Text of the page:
On cloud nine, a project by preschool children
This was a long-term project undertaken by the Pre-schoolers and their educators in our Olari setting . The project not only helped children develop their knowledge of clouds, but the various activities undertaken to investigate this topic supported children’s holistic development. Furthermore, the process employed for investigating the topic, allowed the children to lead their learning experience.
The idea for the project was born, when one day while walking back from the park the children started a casual conversation on what images they could see in the clouds. The educators walking alongside the children, observed their excitement and listened carefully to what every child had to say. In fact the discussions continued well after the children reached the nursery.
The cloud provocation
Following children’s interest in the topic, the educators decided to set up a cloud provocation in one of the rooms, while the children were away at the gym. The educators made a big cloud using cloth and filled it up with lots of cotton balls and hung it up from the ceiling. (Picture if we can get it). Once the children returned they were very excited to see the huge cloud hanging and many interesting observations followed. The educators made careful notes of children’s valuable comments, as in each comment lay hidden an individual child’s view of the world.
A project takes shape
Many open ended discussions took place between the children and the educators. The children were allowed time to engage in sustained discussions about clouds. The educator’s acted as facilitators and allowed every child time to express their views and also consider the opinion of others.
Exploring clouds, a multimedia approach
Art – The children had lots of ideas about activities that could be done to make the project better. Expression through art was something that excited every child and children made use of great imagination and creativity as they used different materials and techniques to recreate clouds.(picture of children’s art work)
Internet – The children and educators also used the internet to look at pictures of clouds. Upon asking the children what they should type in the search, the educators recieved an enthusiastic reply ”funny clouds”. These search words gave out images of four different kinds of interesting looking clouds. Needless to mention, these images led to numerous discussions on the shapes of these clouds.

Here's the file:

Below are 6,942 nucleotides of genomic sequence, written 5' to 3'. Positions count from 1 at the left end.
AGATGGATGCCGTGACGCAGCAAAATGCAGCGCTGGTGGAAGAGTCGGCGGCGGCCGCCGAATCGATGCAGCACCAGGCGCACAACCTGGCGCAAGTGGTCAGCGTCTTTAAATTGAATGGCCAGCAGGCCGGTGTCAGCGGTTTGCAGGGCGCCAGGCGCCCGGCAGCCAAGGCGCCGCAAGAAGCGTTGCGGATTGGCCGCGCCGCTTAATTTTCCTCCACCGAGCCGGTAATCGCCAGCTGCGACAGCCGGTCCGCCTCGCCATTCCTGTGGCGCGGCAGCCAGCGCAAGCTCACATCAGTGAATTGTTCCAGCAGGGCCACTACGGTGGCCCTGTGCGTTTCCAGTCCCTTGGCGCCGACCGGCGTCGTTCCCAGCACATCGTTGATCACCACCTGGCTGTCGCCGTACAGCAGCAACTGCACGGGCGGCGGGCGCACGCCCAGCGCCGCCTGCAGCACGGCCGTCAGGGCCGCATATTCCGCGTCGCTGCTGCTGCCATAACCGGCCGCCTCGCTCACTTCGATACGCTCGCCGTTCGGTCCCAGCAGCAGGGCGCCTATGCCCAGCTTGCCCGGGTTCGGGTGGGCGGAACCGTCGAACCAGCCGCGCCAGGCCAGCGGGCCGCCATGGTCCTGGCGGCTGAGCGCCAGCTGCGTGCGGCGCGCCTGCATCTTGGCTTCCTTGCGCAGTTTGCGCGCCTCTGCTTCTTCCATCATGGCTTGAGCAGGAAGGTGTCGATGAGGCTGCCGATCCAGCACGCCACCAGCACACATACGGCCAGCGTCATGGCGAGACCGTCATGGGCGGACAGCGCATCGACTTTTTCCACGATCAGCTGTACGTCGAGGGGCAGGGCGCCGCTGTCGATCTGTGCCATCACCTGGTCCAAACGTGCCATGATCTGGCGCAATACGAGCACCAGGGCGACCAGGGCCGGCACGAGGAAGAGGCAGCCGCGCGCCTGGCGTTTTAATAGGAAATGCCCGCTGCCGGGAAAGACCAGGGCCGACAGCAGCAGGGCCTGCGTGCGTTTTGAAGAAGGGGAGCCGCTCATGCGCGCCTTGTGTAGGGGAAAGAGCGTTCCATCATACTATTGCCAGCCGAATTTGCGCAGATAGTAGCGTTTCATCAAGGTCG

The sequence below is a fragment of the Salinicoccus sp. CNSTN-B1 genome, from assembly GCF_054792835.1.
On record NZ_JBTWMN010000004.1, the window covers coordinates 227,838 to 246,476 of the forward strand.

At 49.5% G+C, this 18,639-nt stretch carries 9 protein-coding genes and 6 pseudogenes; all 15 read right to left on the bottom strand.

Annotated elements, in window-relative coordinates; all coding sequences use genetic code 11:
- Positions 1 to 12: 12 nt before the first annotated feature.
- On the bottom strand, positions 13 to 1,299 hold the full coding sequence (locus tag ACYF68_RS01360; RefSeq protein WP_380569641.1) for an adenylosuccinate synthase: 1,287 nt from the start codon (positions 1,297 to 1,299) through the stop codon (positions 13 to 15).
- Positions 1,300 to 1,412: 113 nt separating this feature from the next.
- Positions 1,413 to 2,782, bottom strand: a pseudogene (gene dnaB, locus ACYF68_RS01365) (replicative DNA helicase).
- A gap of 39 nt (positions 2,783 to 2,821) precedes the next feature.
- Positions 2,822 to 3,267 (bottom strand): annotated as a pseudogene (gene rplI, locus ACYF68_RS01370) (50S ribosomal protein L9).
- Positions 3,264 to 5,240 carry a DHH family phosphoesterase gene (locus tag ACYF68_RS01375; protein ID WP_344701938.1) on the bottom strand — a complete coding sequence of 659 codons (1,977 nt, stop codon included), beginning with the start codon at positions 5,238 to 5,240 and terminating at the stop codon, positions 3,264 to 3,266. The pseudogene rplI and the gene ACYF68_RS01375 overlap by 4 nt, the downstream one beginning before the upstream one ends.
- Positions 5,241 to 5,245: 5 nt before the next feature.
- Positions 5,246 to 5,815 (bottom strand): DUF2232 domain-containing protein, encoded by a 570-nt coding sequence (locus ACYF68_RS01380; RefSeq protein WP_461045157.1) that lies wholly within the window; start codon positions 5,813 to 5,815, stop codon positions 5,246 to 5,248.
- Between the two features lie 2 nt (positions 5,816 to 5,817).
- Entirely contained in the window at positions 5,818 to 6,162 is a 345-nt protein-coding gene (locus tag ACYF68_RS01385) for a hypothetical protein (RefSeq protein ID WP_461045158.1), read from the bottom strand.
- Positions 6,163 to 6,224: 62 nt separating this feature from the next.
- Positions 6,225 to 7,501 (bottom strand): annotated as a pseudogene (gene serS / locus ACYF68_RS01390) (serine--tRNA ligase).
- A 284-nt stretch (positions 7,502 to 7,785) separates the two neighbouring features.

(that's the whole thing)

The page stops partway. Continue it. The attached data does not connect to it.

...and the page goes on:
Exploring clouds through snow – Since winter brings a lot of snow to this part of the world, educators saw this as an opportunity to extend the exploration of clouds. Snow was brought from outside and placed on the exploration table. Children made their own linkages and started using snow to model clouds. (Picture)
Painting clouds outside – Research shows that children engage in more creative forms of play in the green areas. Play in nature is especially important for developing capacities for creativity, problem solving and intellectual development (Kellert, 2005). Inspired by this, the educators and children took paint outside and poured it on snow to make lots of different clouds.
Racing clouds, a science activity – The idea for this activity was born when the children talked about how clouds move. Some children came up with the explanation that it could be wind. Reflecting upon the similarities between a cloud and cotton wool, the children started blowing the cotton. The educator set up a finish line on the table and the children blew the cotton wool all the way up to the finishing line. Their breath acted like wind and the cotton wool was imagined to be a cloud . (picture)
Cloud gazing – Children’s curiosity on clouds also led them outside to watch actual clouds in the sky. Dressed in their outdoor gear, the children lay in a circle looking at the sky and visualising different clouds. They sat on the table outside and used the charcoal to draw what they saw. (picture of drawings)
Throughout the project the children and educators reflected upon their learning together. Children’s voices and own theories about the world enriched the entire project experience and encouraged children to become independent thinkers.